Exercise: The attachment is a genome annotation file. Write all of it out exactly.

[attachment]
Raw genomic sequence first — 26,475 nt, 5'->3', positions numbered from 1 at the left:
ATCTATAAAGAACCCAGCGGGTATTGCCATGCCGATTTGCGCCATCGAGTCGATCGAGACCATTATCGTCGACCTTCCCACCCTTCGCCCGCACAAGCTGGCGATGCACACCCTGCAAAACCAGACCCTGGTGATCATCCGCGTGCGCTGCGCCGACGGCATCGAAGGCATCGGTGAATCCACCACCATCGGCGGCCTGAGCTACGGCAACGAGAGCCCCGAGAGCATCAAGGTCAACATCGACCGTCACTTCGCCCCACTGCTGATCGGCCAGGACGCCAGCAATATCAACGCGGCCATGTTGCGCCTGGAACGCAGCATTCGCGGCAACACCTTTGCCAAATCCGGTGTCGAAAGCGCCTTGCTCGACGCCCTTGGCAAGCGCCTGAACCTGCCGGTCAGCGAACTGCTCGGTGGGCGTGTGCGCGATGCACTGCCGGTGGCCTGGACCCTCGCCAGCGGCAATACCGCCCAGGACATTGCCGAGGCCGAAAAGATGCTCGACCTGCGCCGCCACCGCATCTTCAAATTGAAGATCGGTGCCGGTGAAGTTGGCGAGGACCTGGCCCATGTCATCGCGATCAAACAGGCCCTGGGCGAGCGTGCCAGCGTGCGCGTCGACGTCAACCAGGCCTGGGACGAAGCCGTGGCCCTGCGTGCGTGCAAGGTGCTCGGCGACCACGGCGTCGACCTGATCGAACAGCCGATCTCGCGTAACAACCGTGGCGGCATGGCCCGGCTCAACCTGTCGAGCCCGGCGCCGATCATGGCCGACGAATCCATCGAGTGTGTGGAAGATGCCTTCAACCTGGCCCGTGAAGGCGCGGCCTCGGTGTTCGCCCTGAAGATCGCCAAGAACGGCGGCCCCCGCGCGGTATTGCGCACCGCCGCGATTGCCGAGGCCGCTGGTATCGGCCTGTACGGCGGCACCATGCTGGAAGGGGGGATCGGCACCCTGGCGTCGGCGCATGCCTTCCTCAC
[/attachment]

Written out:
Raw genomic sequence first — 26,475 nt, 5'->3', positions numbered from 1 at the left:
ATCTATAAAGAACCCAGCGGGTATTGCCATGCCGATTTGCGCCATCGAGTCGATCGAGACCATTATCGTCGACCTTCCCACCCTTCGCCCGCACAAGCTGGCGATGCACACCCTGCAAAACCAGACCCTGGTGATCATCCGCGTGCGCTGCGCCGACGGCATCGAAGGCATCGGTGAATCCACCACCATCGGCGGCCTGAGCTACGGCAACGAGAGCCCCGAGAGCATCAAGGTCAACATCGACCGTCACTTCGCCCCACTGCTGATCGGCCAGGACGCCAGCAATATCAACGCGGCCATGTTGCGCCTGGAACGCAGCATTCGCGGCAACACCTTTGCCAAATCCGGTGTCGAAAGCGCCTTGCTCGACGCCCTTGGCAAGCGCCTGAACCTGCCGGTCAGCGAACTGCTCGGTGGGCGTGTGCGCGATGCACTGCCGGTGGCCTGGACCCTCGCCAGCGGCAATACCGCCCAGGACATTGCCGAGGCCGAAAAGATGCTCGACCTGCGCCGCCACCGCATCTTCAAATTGAAGATCGGTGCCGGTGAAGTTGGCGAGGACCTGGCCCATGTCATCGCGATCAAACAGGCCCTGGGCGAGCGTGCCAGCGTGCGCGTCGACGTCAACCAGGCCTGGGACGAAGCCGTGGCCCTGCGTGCGTGCAAGGTGCTCGGCGACCACGGCGTCGACCTGATCGAACAGCCGATCTCGCGTAACAACCGTGGCGGCATGGCCCGGCTCAACCTGTCGAGCCCGGCGCCGATCATGGCCGACGAATCCATCGAGTGTGTGGAAGATGCCTTCAACCTGGCCCGTGAAGGCGCGGCCTCGGTGTTCGCCCTGAAGATCGCCAAGAACGGCGGCCCCCGCGCGGTATTGCGCACCGCCGCGATTGCCGAGGCCGCTGGTATCGGCCTGTACGGCGGCACCATGCTGGAAGGGGGGATCGGCACCCTGGCGTCGGCGCATGCCTTCCTCAC